SystemNoMod3mb      l: 1,609,345c   519,809ns

The only disadvantage to ape-no-modify-self.o (compared to Classic APE) is what happens when your program is interpreted by /bin/sh or bash. Your APE loader can't amortize the cost of running the shell script builtins, since it doesn't automatically assimilate into the local host format (e.g. ELF, Mach-O). But that doesn't mean binaries can't assimilate. Because we've introduced a new flag to APE programs which lets you do just that.

$ file redbean.com
redbean.com: DOS/MBR boot sector
$ ./redbean.com --assimilate
$ file redbean.com
redbean.com: ELF 64-bit LSB executable

Assimilating shouldn't be necessary, but it does have a few use cases where it's needed to unblock things. For instance, one must assimilate a binary in order for it to security sensitive things such as being a setuid + setgid binary. Assimilating is also needed if you want your program to be a system-wide shebang interpreter installed to a folder.

print("hello world")

So if you package programs for distros, then please help us, since all the blockers to doing that have been cleared.


Linux users who want even more of a performance edge with APE will be pleased to hear that the ape loader now supports the Linux kernel's binfmt_misc interface. We provide an install script in the Cosmopolitan Repository which can be used to set it up.

$ git clone https://github.com/jart/cosmopolitan
$ cd cosmo
$ ape/apeinstall.sh

Once that's done, we can see some noticable improvements in the microbenchmarks above:

ForkApeClassic      l:   251,039c    81,084ns
VforkApeClassic     l:   106,924c    34,536ns
SystemApeClassic    l:   617,189c   199,349ns

ForkApeNoMod        l:   220,373c    71,179ns
VforkApeNoMod       l:   105,982c    34,232ns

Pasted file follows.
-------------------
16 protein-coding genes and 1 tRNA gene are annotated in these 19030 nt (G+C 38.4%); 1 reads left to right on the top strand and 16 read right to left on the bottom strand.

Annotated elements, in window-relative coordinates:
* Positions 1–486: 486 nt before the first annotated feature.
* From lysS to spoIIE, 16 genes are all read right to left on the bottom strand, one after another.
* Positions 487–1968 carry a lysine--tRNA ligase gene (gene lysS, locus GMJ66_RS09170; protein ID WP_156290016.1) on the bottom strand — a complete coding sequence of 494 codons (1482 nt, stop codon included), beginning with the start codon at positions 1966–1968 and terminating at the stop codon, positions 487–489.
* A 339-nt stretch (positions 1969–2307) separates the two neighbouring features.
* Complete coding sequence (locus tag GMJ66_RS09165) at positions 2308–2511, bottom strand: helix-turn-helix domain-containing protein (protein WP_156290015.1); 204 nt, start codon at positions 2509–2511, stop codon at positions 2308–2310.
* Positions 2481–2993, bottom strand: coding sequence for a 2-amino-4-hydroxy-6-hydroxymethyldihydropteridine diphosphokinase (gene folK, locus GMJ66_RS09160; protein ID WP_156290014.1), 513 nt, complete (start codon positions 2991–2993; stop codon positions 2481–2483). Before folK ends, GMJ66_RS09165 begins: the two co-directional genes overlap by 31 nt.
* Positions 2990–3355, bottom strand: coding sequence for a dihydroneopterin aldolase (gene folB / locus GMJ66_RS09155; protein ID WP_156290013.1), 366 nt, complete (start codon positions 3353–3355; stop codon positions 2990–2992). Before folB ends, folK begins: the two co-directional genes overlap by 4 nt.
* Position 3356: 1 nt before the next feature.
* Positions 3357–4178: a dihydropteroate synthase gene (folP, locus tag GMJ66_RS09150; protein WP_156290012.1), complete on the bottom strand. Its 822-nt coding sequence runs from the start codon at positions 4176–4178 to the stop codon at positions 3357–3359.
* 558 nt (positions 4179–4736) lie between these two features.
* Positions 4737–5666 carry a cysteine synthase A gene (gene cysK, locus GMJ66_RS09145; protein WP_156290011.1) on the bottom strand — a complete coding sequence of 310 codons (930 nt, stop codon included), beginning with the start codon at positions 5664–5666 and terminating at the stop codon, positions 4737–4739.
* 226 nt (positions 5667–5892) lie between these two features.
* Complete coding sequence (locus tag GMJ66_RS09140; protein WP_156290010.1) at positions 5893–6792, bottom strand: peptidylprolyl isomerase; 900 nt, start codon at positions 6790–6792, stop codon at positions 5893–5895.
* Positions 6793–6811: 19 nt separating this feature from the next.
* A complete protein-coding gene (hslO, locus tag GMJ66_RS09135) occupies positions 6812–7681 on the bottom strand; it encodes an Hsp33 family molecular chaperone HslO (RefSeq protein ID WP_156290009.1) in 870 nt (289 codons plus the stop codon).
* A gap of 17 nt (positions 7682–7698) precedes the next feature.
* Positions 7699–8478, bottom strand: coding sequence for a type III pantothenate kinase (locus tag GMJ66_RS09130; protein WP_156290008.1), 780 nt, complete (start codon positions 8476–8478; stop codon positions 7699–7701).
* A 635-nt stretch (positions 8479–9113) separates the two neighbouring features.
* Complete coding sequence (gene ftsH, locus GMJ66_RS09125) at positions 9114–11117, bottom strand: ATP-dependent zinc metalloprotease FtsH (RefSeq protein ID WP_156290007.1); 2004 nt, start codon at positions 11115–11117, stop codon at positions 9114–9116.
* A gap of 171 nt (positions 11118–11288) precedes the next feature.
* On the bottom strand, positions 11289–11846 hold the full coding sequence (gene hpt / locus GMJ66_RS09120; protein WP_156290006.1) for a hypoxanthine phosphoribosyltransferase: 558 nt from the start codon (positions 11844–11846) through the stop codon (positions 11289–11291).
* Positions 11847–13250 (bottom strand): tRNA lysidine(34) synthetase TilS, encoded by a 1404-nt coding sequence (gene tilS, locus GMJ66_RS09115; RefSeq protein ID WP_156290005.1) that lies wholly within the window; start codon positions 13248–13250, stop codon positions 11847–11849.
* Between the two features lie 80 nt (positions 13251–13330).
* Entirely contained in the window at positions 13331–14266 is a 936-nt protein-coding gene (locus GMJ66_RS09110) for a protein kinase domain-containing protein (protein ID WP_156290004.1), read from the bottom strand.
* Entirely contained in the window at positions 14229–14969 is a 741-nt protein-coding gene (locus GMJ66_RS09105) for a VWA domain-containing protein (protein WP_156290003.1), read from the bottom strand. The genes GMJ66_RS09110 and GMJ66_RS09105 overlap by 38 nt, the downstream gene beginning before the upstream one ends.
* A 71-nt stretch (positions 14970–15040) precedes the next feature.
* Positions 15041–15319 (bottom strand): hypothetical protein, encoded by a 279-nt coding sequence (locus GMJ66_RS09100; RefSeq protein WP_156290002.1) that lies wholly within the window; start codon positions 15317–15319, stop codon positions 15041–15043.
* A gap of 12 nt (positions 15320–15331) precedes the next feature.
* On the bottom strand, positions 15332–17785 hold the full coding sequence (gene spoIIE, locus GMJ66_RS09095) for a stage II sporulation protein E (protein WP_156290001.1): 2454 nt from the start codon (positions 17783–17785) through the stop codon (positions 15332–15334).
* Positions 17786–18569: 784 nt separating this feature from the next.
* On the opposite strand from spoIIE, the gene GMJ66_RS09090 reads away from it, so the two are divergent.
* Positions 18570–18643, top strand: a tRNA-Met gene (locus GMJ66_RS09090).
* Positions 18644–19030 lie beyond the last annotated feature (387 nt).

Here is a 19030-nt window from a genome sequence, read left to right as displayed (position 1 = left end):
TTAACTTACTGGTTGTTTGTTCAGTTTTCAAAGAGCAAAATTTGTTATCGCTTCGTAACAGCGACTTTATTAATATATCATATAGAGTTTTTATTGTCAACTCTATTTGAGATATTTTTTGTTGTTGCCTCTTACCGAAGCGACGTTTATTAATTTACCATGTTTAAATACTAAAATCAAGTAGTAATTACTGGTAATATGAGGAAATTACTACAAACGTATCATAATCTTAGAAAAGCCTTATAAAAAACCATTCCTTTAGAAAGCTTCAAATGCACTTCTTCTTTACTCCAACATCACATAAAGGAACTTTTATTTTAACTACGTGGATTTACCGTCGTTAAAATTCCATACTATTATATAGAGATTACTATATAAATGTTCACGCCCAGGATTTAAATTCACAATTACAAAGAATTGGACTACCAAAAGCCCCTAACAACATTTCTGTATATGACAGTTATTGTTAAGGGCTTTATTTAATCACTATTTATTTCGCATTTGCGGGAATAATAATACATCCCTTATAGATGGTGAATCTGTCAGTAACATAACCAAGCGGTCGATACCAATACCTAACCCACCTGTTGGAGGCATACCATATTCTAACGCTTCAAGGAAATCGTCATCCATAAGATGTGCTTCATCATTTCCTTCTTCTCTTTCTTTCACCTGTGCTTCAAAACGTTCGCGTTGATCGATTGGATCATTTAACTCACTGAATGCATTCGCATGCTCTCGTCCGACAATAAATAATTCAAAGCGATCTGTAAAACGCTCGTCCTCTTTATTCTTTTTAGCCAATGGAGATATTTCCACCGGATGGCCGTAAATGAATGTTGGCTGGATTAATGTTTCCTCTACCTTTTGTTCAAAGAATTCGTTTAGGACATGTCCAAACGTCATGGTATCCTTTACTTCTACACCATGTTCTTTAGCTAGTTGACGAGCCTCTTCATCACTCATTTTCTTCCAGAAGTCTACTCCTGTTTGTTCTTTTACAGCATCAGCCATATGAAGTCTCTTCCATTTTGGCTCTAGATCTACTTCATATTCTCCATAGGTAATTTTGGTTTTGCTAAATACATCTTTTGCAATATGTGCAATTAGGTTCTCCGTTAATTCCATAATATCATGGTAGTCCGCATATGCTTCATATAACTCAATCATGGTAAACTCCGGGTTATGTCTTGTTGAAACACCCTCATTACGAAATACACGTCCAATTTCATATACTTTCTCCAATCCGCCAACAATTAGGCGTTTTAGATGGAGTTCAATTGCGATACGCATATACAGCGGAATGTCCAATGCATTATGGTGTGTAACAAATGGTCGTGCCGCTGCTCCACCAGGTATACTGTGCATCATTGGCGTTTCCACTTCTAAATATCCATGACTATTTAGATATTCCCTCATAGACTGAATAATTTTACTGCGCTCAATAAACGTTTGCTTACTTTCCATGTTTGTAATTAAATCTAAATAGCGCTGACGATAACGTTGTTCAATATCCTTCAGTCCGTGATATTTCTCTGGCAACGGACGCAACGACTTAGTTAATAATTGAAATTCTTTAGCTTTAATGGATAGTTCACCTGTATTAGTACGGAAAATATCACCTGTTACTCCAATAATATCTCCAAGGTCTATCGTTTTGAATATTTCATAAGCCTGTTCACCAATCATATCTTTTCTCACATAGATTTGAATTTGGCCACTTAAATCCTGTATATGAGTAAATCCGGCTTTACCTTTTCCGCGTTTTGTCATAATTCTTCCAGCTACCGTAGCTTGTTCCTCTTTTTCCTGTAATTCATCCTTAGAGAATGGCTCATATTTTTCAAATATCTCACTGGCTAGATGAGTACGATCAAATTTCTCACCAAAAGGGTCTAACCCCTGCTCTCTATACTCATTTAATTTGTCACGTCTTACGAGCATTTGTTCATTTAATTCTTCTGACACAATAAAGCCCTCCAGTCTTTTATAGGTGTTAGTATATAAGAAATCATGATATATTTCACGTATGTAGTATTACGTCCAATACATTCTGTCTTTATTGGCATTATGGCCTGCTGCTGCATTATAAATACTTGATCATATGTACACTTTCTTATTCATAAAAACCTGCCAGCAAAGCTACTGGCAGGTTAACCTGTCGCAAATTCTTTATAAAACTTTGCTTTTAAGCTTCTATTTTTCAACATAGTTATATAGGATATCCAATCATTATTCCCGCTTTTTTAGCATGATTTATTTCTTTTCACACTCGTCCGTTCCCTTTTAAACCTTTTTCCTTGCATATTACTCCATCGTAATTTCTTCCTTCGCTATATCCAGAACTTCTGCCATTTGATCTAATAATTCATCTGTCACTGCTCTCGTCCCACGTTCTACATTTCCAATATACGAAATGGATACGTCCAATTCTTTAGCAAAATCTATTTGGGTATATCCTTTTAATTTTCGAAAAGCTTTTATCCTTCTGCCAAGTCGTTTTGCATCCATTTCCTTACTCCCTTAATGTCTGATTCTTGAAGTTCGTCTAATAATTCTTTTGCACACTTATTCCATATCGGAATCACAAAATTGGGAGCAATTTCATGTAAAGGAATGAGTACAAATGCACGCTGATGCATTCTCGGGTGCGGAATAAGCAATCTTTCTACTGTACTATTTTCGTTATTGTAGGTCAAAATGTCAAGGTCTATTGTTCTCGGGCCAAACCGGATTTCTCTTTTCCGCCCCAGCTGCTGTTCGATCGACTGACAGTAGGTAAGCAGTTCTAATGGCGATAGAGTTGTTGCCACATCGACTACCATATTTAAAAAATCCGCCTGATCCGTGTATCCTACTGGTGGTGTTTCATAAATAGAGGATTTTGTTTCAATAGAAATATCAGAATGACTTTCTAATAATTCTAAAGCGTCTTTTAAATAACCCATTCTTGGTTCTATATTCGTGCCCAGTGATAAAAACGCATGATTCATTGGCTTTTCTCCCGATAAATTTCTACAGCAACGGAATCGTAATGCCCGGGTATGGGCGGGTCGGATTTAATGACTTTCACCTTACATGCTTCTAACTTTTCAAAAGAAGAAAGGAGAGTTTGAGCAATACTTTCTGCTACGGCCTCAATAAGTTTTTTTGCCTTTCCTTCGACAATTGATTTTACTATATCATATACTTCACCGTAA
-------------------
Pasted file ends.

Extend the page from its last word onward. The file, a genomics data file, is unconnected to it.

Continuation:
SystemApeNoMod      l:   643,594c   207,877ns  # woot

ForkNoMod3mb        l:   246,056c    79,475ns
VforkNoMod3mb       l:   116,121c    37,506ns
SystemNoMod3mb      l:   646,948c   208,961ns  # woot

As a project, APE has always had a love-hate relationship with binfmt_misc, since I personally think the Thompson Shell hack works well enough that we don't need it. binfmt_misc also has a history of breaking things more than it helps, which we'll go over presently.


It's possible to use APE programs (and even build the Cosmopolitan repo too!) on Microsoft's Linux Subsystem for Windows, which they call WSL. However that might not work out of the box.

It turns out that Microsoft configures WSL by default to be able to run Windows portable executables. They do this in some kind of non-standard way using binfmt_misc. Why they do this, we can only guess, because it creates a completely unholy environment where a WIN32 hosted executable is running on a Linux file system, whose properties can't be accessed without resorting to Microsoft's cryptic NTDLL internals.

So if you're getting puzzling errors on WSL or WINE, and the ape/apeinstall.sh shell script didn't work, then the thing we recommend is just disabling binfmt_misc entirely.

sudo sh -c 'echo -1 >/proc/sys/fs/binfmt_misc/status'

Doing that makes WSL work like a charm! Aside that one blemish, it really is an outstanding piece of software that Microsoft made, since they really made things go fast. WIN32 is notorious for going slow whenever we try to do anything in a UNIX-ey kind of way, due to all its virus scanning, content indexing, and layered service providers. But if you opt-in to textmode bash, then the yoke of tyranny is lifted and you can compile code faster than ever. So great work on Microsoft's part.

See Also


[United States of Lemuria - two dollar bill - all debts public and primate]

Funding for this blog post was crowdsourced from Justine Tunney's GitHub sponsors and Patreon subscribers. Your support is what makes projects like Actually Portable Executable possible. Thank you.